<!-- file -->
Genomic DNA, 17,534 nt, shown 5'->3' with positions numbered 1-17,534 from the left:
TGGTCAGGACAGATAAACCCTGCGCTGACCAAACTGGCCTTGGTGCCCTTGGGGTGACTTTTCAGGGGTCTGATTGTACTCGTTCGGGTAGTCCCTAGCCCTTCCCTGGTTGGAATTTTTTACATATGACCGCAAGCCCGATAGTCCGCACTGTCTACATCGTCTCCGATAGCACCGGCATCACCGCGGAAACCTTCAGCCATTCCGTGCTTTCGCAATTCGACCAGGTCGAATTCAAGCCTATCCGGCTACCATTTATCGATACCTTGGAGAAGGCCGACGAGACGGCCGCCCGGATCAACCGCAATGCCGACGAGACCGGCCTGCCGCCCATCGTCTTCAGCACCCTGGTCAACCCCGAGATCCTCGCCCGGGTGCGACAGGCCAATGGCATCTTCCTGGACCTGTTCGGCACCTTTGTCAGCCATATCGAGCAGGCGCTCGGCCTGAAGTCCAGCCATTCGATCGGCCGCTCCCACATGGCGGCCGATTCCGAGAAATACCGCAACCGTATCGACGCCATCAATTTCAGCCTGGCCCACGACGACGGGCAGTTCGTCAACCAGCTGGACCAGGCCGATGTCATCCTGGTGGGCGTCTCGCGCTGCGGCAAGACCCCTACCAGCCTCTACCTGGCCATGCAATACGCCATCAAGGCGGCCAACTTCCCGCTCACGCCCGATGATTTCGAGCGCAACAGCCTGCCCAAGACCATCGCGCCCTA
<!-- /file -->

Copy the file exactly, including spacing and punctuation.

Genomic DNA, 17,534 nt, shown 5'->3' with positions numbered 1-17,534 from the left:
TGGTCAGGACAGATAAACCCTGCGCTGACCAAACTGGCCTTGGTGCCCTTGGGGTGACTTTTCAGGGGTCTGATTGTACTCGTTCGGGTAGTCCCTAGCCCTTCCCTGGTTGGAATTTTTTACATATGACCGCAAGCCCGATAGTCCGCACTGTCTACATCGTCTCCGATAGCACCGGCATCACCGCGGAAACCTTCAGCCATTCCGTGCTTTCGCAATTCGACCAGGTCGAATTCAAGCCTATCCGGCTACCATTTATCGATACCTTGGAGAAGGCCGACGAGACGGCCGCCCGGATCAACCGCAATGCCGACGAGACCGGCCTGCCGCCCATCGTCTTCAGCACCCTGGTCAACCCCGAGATCCTCGCCCGGGTGCGACAGGCCAATGGCATCTTCCTGGACCTGTTCGGCACCTTTGTCAGCCATATCGAGCAGGCGCTCGGCCTGAAGTCCAGCCATTCGATCGGCCGCTCCCACATGGCGGCCGATTCCGAGAAATACCGCAACCGTATCGACGCCATCAATTTCAGCCTGGCCCACGACGACGGGCAGTTCGTCAACCAGCTGGACCAGGCCGATGTCATCCTGGTGGGCGTCTCGCGCTGCGGCAAGACCCCTACCAGCCTCTACCTGGCCATGCAATACGCCATCAAGGCGGCCAACTTCCCGCTCACGCCCGATGATTTCGAGCGCAACAGCCTGCCCAAGACCATCGCGCCCTA